For Kyshaun, the little things get to him. The park where they played. The store where they bought milk or their favorite movie theater. They won’t share another moment like that again.
It’s why he talks about her when he is reminded of Keisha.
“It’s like she is always there,” Kyshaun said. “I know she is there, but is not there.”
He pauses, taking a second to compose himself before continuing.
“I know that she is helping me get through a lot of stuff,” Kyshaun said. “I know that she is always, always going to be here. She is just not going to be here physically.”
A cousin moved in and Kyshaun’s friends never left the house in the weeks after Keisha died. The support system helped, but Everton worried how about his son was handling such a traumatic event.
They talked to a therapist about grieving and what came next. Kyshaun wasn’t a teenager, which Everton was told helped. Everton already was in his son’s life. That also helped with the adjustment.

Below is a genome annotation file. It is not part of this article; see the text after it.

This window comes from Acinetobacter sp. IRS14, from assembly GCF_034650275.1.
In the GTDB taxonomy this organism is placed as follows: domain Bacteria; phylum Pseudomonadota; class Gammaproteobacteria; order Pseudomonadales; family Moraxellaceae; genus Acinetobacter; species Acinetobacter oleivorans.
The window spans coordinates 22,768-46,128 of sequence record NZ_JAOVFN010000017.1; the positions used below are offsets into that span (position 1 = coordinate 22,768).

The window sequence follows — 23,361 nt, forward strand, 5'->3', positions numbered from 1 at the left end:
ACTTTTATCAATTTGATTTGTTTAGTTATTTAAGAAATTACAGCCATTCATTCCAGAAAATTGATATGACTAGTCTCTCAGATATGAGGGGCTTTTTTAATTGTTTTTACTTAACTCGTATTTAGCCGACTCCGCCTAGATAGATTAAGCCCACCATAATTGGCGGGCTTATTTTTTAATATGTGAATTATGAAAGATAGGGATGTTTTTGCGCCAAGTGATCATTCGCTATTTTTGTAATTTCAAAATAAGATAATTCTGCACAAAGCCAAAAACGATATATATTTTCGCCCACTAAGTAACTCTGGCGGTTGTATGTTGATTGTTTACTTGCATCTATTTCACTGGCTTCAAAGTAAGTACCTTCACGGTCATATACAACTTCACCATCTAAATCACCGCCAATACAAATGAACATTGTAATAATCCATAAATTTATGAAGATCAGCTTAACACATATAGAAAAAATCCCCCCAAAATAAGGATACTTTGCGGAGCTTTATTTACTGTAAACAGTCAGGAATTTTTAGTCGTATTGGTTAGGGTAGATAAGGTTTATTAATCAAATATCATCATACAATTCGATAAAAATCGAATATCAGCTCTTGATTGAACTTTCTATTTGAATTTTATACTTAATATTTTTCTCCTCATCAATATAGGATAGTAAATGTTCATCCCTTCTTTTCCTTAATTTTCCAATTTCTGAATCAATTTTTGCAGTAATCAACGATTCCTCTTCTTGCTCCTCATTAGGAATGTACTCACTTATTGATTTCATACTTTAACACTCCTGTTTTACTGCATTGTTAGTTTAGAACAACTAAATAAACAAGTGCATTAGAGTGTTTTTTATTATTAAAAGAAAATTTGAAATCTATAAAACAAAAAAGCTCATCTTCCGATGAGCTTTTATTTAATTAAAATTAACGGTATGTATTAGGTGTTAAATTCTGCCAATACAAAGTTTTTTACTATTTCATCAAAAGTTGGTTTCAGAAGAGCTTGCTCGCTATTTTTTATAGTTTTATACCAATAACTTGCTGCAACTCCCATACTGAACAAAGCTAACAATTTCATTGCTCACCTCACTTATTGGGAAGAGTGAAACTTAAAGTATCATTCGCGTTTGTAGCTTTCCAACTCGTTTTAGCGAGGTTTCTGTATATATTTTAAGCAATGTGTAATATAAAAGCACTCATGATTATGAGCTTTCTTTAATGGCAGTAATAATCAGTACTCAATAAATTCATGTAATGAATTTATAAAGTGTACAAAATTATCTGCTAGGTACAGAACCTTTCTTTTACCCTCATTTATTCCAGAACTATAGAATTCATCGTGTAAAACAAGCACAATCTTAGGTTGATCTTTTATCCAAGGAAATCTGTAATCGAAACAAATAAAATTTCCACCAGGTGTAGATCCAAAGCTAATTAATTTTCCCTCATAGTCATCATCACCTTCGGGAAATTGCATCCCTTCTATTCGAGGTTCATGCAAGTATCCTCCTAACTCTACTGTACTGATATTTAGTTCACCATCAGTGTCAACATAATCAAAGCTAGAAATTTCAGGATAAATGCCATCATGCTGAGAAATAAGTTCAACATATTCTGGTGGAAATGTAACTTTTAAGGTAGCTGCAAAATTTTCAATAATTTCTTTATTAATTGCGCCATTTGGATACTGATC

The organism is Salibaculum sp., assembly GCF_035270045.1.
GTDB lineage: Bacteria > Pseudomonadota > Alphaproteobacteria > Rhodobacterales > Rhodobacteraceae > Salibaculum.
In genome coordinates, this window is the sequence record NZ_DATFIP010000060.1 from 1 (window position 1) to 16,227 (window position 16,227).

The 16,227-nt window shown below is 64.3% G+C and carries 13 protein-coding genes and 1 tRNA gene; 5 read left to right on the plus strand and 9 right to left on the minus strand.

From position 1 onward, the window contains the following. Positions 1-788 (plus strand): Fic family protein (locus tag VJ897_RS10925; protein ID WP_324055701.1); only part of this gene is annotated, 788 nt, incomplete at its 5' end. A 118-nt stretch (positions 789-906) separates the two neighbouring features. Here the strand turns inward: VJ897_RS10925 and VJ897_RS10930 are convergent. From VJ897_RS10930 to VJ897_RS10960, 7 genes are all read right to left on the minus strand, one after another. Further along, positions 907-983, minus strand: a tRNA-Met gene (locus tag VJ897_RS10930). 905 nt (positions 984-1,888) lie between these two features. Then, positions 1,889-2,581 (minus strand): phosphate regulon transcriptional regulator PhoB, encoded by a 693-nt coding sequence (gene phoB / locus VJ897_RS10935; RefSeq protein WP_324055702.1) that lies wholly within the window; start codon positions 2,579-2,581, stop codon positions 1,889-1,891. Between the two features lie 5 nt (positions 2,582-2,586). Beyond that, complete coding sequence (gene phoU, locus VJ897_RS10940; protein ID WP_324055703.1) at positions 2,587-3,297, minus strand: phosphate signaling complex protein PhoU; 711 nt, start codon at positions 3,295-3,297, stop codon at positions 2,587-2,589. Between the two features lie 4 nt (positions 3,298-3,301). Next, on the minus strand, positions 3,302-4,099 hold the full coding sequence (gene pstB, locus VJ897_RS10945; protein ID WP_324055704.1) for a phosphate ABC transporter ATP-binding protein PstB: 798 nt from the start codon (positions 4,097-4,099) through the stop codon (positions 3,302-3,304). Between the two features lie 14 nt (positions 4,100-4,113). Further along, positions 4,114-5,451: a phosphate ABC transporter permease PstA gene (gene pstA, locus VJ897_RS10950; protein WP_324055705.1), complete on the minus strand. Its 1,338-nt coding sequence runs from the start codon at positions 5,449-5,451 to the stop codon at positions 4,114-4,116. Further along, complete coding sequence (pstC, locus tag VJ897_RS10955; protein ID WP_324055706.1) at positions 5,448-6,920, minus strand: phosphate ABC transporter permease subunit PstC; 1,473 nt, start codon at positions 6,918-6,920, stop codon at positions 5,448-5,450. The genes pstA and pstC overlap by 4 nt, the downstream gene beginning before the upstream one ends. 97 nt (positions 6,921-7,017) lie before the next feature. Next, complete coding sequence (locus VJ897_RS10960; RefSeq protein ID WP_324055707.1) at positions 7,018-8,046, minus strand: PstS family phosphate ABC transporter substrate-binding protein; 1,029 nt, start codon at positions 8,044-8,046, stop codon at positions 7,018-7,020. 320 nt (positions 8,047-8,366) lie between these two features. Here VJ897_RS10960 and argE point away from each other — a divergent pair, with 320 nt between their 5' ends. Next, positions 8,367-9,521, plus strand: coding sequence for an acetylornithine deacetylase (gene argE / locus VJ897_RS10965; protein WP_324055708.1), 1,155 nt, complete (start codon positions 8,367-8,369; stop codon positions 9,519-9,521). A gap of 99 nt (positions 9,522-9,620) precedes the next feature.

Keeping Kyshaun’s routine was vital. So Everton made sure school, friends, church and, most of all, football remained. If the schedule needed to stay the same, his son’s favorite activity would, too.
• • •
Before every football game, Everton gives Kyshaun the same advice: Have fun.
“You got to keep that,” Everton said. “You can’t lose that.”
Kyshaun is a bit of a class clown. He enjoys dancing and telling jokes. Having fun isn’t something he wants to do. He views it as vital as oxygen to his football success.
When he isn’t smiling, he doesn’t react as quick, can miss openings and leave yards off his stat sheet.
“Laughing is my only way to be successful,” Kyshaun said.